Percy-Smith and colleagues (2018) evaluated the implementation of a Nordic auditory verbal (AV) intervention for children with all degrees and types of hearing impairment (HI) using all kinds of hearing technology.  A 1st specific objective was to identify differences and similarities in early vocabulary development between children with cochlear implant (CI) compared with children with hearing aids (HAs)/bone anchored hearing aids (BAHA) enrolled in a 3-year AV program, and to compare the group of children with HI to a control group of children with normal hearing (NH).  A 2nd specific objective was to study universal neonatal hearing screening (UNHS) using the 1-3-6 Early Hearing Detection and Intervention (EHDI) guidelines.  A longitudinal and comparative study design was used involving 2 cohorts of children (36 children with CI and 19 children with HA/BAHA).  The children were the first in Denmark to receive a 3-year AV intervention by formally trained AV-practitioners.  Children were tested annually with standardized speech and language tests (i.e., Peabody Picture Vocabulary test, Reynell test and a Danish test for active vocabulary, Viborgmaterialet).  Categorical variables were compared using Fischer's exact test and continuous variables were compared using Wilcoxon-Mann-Whitney test, as data were not normally distributed.  Median age of diagnosis was 6 months and median age at intervention was 13 and 12 months, respectively.  There was no statistically significant difference between the 2 groups in terms of scores according to age equivalency for the 3 tests.  However, there was a significant difference between children with HI regardless of hearing technology and children with NH.  The authors concluded that children with HI progressed over a 3-year period, but they did not reach the same level as children with NH.  The high completion rate of 98,2 % of families over a 3-year period indicated the relevance of AV practice in a Nordic country.  They noted that children were diagnosed later than 3 months and intervention also started later than recommended; findings that warrant further investigation.

Treatment of Tinnitus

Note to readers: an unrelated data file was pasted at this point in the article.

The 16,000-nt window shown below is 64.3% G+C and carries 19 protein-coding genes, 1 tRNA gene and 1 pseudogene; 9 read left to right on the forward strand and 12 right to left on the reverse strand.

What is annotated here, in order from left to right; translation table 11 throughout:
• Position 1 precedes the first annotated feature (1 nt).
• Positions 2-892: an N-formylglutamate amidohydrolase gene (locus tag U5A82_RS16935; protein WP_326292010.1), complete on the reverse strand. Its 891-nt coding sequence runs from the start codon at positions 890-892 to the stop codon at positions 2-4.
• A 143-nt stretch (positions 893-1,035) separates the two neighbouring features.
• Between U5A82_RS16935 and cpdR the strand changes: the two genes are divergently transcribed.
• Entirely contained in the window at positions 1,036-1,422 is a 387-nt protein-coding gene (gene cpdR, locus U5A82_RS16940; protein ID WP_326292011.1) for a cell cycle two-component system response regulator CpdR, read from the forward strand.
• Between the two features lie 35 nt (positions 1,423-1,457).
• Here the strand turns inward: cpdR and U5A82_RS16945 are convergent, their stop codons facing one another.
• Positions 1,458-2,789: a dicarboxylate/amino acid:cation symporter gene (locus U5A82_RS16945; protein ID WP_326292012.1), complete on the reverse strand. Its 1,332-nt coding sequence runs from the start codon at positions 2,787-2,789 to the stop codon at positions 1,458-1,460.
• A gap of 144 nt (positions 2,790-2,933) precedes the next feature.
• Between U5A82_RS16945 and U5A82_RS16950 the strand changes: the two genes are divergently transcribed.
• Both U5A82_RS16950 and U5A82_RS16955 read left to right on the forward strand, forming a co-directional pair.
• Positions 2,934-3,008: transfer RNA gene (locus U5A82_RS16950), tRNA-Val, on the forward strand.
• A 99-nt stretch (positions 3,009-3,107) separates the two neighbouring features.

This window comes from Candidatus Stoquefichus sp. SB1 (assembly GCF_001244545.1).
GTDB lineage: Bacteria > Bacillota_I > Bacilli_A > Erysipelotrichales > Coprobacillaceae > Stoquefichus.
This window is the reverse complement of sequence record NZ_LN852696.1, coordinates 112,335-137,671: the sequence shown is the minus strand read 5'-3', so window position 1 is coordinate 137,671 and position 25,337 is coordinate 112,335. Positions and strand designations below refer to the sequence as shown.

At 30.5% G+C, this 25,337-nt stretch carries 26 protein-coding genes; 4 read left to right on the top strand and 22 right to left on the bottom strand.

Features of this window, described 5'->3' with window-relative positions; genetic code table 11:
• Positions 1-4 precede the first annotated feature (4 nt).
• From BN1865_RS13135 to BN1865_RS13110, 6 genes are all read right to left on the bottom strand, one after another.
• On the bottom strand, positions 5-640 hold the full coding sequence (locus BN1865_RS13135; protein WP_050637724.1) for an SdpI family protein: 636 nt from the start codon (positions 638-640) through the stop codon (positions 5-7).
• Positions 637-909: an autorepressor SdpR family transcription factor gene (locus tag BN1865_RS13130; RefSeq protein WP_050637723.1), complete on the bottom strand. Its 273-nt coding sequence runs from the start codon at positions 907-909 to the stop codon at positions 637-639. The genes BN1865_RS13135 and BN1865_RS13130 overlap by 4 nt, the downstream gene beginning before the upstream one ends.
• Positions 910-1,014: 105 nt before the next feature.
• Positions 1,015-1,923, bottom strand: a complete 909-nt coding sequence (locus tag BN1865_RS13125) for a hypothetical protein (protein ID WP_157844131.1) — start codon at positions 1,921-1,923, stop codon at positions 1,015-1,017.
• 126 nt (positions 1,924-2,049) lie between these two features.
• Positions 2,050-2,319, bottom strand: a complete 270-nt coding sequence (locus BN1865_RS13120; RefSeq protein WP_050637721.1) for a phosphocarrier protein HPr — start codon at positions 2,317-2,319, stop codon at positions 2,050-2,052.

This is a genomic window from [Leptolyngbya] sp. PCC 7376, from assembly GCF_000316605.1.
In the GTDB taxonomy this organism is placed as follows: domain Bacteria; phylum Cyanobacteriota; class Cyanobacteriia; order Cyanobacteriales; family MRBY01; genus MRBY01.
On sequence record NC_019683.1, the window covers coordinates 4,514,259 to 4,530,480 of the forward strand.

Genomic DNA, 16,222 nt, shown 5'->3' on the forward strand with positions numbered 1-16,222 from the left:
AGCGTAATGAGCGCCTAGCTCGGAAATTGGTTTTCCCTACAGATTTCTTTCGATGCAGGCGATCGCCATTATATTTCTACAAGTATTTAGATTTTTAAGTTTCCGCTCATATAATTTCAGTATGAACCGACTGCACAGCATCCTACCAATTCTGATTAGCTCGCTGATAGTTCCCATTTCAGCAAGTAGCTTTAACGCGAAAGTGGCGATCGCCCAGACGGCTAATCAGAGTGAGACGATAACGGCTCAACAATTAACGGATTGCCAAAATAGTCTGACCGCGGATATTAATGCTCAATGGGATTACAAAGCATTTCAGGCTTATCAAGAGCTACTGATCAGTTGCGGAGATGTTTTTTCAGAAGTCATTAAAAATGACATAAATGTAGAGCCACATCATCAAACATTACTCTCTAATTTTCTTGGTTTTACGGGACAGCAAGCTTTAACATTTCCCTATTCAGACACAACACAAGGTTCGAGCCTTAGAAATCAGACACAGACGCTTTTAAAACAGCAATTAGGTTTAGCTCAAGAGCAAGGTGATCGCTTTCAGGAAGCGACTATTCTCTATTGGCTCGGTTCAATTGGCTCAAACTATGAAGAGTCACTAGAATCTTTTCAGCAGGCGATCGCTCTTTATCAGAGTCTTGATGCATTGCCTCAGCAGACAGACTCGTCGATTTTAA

Sereda and colleagues (2018) noted that tinnitus affects 10 % to 15 % of the adult population, with about 20 % of these experiencing symptoms that negatively affect QOL.  In England alone there are an estimated 3/4 million general practice consultations every year where the primary complaint is tinnitus, equating to a major burden on healthcare services.  Clinical management strategies include education and advice, relaxation therapy, tinnitus retraining therapy (TRT), cognitive behavioral therapy (CBT), sound enrichment using ear-level sound generators or HAs, and drug therapies to manage co-morbid symptoms such as insomnia, anxiety or depression.  Hearing aids, sound generators and combination devices (amplification and sound generation within one device) are a component of many tinnitus management programs and together with information and advice are a first-line management in audiology departments for someone who has tinnitus.  In a Cochrane review, these investigators examined the effects of sound therapy (using amplification devices and/or sound generators) for tinnitus in adults.  The Cochrane ENT Information Specialist searched the Cochrane ENT Register; Central Register of Controlled Trials (CENTRAL, via the Cochrane Register of Studies); Ovid Medline; Ovid Embase; CINAHL; Web of Science; ClinicalTrials.gov; ICTRP and additional sources for published and unpublished trials.  The date of the search was  July 23, 2018; RCTs recruiting adults with acute or chronic subjective idiopathic tinnitus were selected for analysis.  These researchers included studies where the intervention involved HAs, sound generators or combination HAs and compared them to waiting list control, placebo or education/information only with no device.  They also included studies comparing HAs to sound generators, combination HAs to HAs, and combination HAs to sound generators.  These investigators used the standard methodological procedures expected by Cochrane.  The primary outcomes were tinnitus symptom severity as measured as a global score on multi-item tinnitus questionnaire and significant adverse effects as indicated by an increase in self-reported tinnitus loudness.  The secondary outcomes were depressive symptoms, symptoms of generalized anxiety, health-related QOL and adverse effects associated with wearing the device such as pain, discomfort, tenderness or skin irritation, or ear infections.  They used GRADE to assess the quality of evidence for each outcome.